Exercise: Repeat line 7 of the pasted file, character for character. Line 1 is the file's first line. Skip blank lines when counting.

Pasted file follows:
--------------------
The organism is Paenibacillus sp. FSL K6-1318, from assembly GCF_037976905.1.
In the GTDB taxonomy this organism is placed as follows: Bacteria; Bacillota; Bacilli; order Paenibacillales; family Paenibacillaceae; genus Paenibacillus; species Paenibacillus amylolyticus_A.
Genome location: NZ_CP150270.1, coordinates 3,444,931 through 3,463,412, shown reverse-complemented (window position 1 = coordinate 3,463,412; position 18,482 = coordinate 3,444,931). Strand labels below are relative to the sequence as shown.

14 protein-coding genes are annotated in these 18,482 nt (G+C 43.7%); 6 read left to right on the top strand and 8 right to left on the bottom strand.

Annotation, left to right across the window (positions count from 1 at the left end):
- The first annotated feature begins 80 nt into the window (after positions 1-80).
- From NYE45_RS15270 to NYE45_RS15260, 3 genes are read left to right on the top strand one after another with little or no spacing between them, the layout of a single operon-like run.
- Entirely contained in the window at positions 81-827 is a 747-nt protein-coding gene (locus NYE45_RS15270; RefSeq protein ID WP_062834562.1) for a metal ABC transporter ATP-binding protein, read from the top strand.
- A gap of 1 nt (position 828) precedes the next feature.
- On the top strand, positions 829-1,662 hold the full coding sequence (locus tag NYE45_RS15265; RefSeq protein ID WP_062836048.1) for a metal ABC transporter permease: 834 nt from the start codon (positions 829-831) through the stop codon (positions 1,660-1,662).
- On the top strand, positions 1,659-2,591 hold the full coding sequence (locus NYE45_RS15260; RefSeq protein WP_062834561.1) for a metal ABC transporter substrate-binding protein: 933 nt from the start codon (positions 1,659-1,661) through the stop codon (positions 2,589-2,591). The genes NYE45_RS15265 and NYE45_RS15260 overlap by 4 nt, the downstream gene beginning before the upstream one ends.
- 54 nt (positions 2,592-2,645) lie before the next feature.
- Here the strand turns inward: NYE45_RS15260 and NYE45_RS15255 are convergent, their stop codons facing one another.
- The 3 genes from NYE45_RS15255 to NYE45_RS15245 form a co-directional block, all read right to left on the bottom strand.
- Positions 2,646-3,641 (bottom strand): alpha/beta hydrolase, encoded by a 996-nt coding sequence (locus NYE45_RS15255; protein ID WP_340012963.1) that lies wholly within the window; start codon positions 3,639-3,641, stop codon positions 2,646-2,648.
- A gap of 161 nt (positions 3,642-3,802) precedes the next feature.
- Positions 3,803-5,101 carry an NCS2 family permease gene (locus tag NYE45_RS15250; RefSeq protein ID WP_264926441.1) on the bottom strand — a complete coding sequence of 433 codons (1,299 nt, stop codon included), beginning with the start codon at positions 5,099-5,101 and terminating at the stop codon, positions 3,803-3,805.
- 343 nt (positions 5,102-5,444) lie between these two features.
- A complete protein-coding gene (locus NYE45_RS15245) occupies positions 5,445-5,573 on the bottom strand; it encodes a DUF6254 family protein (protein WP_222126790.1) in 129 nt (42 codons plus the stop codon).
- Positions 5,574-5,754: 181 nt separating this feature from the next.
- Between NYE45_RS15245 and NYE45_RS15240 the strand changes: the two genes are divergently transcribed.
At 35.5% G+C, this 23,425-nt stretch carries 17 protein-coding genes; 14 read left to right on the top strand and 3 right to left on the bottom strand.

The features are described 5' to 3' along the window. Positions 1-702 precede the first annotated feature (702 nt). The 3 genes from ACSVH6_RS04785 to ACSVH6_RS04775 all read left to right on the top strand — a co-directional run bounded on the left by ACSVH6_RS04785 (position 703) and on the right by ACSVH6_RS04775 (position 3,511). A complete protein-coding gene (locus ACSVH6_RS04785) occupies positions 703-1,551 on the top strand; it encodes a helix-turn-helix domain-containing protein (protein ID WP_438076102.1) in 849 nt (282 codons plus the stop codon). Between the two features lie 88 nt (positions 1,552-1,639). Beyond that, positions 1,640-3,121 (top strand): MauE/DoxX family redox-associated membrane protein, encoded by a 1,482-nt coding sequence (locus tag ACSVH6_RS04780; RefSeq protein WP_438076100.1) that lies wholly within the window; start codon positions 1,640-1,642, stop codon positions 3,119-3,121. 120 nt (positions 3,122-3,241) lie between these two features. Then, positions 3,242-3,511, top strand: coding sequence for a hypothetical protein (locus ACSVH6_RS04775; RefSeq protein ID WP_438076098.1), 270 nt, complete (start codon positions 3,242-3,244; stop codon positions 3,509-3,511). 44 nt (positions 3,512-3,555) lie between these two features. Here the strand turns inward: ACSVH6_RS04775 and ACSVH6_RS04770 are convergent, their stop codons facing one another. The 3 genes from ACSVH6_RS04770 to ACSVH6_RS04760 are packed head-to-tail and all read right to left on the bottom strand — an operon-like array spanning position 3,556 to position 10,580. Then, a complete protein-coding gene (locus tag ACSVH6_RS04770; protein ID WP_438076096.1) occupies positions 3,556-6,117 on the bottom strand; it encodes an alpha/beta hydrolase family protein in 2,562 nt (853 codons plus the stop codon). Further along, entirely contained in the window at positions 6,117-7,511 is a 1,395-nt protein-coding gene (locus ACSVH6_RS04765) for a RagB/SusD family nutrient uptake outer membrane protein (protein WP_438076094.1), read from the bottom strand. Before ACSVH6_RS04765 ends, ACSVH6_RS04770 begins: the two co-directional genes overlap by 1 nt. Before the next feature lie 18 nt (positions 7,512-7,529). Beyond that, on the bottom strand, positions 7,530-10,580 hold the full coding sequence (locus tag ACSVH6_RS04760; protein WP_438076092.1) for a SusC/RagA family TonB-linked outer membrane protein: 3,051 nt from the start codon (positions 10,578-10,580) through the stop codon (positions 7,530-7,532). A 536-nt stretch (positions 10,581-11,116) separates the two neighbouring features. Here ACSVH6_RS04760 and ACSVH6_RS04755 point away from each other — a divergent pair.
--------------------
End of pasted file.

- From NYE45_RS15270 to NYE45_RS15260, 3 genes are read left to right on the top strand one after another with little or no spacing between them, the layout of a single operon-like run.